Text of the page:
self cycleI like taking notice of the patterns of my thoughts.  It’s not coincidence that my thoughts draw me towards experiences that reflect my thoughts.  Which also means that what I think about , both consciously and subconsciously, shape my experiences.  So why then would I ever entertain thoughts of fear and insecurity knowing that I would be manifesting experiences to reflect my worries? To answer this we need to first explore what shapes our thoughts.  Our thoughts are a  reflection of our beliefs and each and every one of us have numerous false beliefs that can sabotage our mindset.  Our false beliefs usually reveal themselves through our biases and irrational choices.   And our beliefs are mostly shaped by our life stories which in turn develop from the beliefs we form from our previous experiences… which are formed by our thoughts, which are formed by our beliefs.  The cyclical nature of this is what forms our patterns of thought. It’s a challenging cycle to deconstruct and change.  If we focus on awareness of our beliefs and ensuring they are aligned with truth and our core values then we can begin to re-architect our thoughts, including our thoughts about our past experiences.

Patterns of thoughts are reaffirming which then strengthens their hold on us.  This reoccurrence becomes our comfort zone, even if it is a negative pattern, the familiarity of it feels comfortable.  This is the nature of being human.  The challenge is to both embrace being human and to develop the self awareness to grow beyond the limitations of our patterns.  A big part of this is becoming comfortable with the uncomfortable by challenging and mindfully choosing our beliefs.  I would like to propose that there is nothing more important than developing our self awareness.  The fact of the matter is that the only thing in the way of what we want in life is ourselves.

The affects of this are pervasive.  The most challenging pattern I see with every company and leader I work with is the lack of recognition that the biggest thing in their way is themselves.  Companies are made up of humans and it is our collective beliefs, thoughts and experiences that shape our ability to prosper.  Smart leaders recognize this and invest in self awareness for themselves and their associates.  There is no more powerful competitive advantage than self awareness.  I dream of a world where kids are explicitly taught about self awareness both at home and at school.  A world where companies explicitly invest in developing the self awareness of their leaders and associates.  And my dream is more attainable that you might think.  You do not need to be a leader to be a part of making this happen, you just need to begin to invest in your own self awareness and encourage others to do the same, it really is that simple.

“Be the change you want to see in the world” Gandhi

 

 

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Peugeot unveils a new car that runs on air.

Peugeot unveils a new car that runs on air.

We are living during a era of great technological innovation. At TomorrowToday we love technology that has the ability to disrupt not only products but entire industries, even countries. Peugeot Citroën  appears to be doing just that . The car manufacturer has unveiled a new hybrid drivetrain that uses compressed air instead of electricity to provide a secondary source of propulsion. They call this innovation Hybrid Air and it’s a technology they claim will be available in their compact models (Citroën C3 or a Peugeot 208) by 2016 for a price of £16,000. The company claims that the car using a hybrid system emits as little as 69g/km of CO2 i.e. 2.9l / 100km. Peugeot aims to reduce this to 2l/100km by 2020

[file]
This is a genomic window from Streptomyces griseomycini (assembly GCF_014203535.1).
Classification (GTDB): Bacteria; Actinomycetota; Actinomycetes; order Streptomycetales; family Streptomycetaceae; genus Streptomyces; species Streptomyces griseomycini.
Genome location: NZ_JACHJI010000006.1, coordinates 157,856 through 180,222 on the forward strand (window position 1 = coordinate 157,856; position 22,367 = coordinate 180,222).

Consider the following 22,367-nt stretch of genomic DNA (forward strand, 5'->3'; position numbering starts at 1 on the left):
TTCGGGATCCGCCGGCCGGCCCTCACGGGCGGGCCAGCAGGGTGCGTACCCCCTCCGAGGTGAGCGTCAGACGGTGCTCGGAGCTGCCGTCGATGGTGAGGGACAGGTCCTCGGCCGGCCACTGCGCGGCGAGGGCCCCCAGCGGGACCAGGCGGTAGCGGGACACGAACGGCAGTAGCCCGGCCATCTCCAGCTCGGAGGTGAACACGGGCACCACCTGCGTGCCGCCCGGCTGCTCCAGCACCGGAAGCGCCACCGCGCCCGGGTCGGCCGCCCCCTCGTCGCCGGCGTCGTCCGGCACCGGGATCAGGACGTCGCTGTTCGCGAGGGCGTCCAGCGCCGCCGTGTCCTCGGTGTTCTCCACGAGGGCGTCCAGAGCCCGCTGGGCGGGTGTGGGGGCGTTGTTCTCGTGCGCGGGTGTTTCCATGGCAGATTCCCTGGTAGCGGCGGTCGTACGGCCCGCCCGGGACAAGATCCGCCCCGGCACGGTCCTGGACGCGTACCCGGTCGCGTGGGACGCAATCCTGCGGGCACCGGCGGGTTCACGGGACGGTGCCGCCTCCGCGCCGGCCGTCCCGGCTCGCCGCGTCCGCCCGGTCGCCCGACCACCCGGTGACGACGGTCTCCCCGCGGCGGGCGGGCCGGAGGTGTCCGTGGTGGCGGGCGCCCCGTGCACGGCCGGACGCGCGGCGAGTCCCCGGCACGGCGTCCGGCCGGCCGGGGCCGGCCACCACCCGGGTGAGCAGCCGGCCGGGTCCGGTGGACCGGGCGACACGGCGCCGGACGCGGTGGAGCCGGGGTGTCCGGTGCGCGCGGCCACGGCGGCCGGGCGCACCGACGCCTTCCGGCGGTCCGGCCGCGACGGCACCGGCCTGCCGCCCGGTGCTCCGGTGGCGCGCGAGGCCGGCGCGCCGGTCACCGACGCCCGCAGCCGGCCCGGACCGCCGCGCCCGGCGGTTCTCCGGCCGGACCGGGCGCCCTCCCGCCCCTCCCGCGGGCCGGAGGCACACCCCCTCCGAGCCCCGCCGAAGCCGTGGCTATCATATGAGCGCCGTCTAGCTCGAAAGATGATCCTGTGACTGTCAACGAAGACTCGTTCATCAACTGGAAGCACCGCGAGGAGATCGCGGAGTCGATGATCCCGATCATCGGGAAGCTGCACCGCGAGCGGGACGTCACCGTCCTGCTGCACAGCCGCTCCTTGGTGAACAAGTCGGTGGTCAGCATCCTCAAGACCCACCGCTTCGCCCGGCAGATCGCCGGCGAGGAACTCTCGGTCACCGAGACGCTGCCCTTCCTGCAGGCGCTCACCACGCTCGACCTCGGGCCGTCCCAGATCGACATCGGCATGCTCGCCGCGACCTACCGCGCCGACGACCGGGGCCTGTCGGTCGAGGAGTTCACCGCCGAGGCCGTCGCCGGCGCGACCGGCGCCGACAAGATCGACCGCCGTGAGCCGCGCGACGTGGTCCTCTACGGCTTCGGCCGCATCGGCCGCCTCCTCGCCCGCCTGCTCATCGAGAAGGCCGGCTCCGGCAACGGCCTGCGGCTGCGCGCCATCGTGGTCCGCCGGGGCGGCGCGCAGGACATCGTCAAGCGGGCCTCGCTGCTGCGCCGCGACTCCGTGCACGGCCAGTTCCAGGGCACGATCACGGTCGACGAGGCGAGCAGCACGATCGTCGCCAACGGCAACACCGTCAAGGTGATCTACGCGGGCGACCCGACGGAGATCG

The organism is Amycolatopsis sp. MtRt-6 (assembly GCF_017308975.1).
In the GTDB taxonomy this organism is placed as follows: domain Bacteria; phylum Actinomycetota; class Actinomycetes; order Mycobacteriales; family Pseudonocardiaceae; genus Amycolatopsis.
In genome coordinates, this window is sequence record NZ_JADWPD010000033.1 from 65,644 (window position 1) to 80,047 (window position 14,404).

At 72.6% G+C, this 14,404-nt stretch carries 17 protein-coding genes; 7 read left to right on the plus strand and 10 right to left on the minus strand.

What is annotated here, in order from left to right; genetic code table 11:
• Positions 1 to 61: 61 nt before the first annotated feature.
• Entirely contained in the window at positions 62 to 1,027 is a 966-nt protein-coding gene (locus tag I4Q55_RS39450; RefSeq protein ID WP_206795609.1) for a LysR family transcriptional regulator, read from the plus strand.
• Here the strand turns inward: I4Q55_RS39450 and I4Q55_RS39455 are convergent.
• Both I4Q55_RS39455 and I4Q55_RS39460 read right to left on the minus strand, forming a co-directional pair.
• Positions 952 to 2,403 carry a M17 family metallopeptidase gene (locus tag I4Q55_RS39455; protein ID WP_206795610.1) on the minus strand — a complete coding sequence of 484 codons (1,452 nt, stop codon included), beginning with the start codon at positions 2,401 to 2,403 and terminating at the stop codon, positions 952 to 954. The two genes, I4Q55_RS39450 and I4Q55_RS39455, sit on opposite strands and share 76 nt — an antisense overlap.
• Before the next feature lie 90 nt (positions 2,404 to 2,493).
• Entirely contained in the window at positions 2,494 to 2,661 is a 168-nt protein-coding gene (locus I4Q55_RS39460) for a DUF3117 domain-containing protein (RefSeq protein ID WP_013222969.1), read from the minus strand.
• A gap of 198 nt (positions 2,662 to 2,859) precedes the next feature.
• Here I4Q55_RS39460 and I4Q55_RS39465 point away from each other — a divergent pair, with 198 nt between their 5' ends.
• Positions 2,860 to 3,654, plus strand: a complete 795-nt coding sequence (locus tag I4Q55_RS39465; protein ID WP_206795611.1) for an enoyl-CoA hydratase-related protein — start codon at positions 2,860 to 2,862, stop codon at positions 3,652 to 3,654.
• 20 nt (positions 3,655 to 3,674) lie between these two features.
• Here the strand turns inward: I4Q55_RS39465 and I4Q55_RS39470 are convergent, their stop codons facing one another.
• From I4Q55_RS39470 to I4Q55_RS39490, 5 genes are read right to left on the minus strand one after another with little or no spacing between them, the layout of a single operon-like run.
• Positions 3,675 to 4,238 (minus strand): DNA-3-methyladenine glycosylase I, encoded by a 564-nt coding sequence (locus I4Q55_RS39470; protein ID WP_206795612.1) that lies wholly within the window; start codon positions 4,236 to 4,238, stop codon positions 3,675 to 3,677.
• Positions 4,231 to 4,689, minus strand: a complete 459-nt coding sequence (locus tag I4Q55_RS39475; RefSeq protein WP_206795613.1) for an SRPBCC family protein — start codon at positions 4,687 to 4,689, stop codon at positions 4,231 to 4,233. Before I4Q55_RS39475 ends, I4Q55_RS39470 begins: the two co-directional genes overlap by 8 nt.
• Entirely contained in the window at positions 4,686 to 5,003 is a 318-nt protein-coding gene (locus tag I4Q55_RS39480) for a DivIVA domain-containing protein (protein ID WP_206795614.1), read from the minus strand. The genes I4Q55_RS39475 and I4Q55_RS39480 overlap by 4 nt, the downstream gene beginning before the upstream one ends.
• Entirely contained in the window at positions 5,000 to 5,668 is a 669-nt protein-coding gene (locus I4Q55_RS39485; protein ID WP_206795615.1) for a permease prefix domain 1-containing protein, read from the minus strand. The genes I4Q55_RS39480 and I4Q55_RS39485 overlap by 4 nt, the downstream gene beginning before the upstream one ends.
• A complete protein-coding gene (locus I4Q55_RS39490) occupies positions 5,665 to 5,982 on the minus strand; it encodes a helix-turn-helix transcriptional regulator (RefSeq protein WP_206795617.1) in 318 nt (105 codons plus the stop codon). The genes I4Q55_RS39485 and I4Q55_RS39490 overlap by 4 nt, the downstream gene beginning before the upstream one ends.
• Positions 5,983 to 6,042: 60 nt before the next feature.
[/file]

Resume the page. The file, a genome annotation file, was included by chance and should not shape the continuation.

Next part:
An innovative full-hybrid gasoline solution. An important step towards the 2l/100 km car by 2020 

The car travels on compressed air propelling it to speeds of 43mph where after the petrol or diesel system kicks in. 60-80% of journeys can therefore be completed, in an urban city environment, using just air!

A car that runs on compressed air has the potential to not only disrupt the motor industry, but the massive oil industry too. This is great news for environmentalist, but not for those who invest in the future of fossil fuel. Understanding the impact of this disruption needs to be a boardroom topic for energy companies. TomorrowToday is partnering with London Business School and our facilitators are working on a leadership programme for Kuwait Petroleum Company. We’ve learnt that 80% of the Kuwaiti economy is depedent on the oil industry. What happens when an abundant, cheap and pollution free source of propulsion replaces or reduces significantly the demand for their liquid gold? It’s a question we will put to them at the next session with KPC senior leaders in Spetember. The answers should be interesting.

 

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Cut away view of the hybrid air compression propulsion system

 

Ray Massey became the first UK journalist to test drive the new car in Paris. Here is an excerpt on his driving experience:

Driving feels a little different to a conventional automatic car. It’s nimble. A visual display on the dashboard screen tells you when you are in zero pollution or petrol mode. It chugs happily along in town running only on air. It certainly didn’t run out of puff and giving the accelerator a quick burst — vital on Parisian roads to keep you out of trouble — meant the combined force of the 82bhp petrol engine and the 40bhp air motor kicked in together to put wind in its sails.

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Ray Massey test driving Hybrid Air

You can read his full review of the car at the Daily Mail

 

 

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The Future of theft…okay bye bye now.

The Future of theft…okay bye bye now.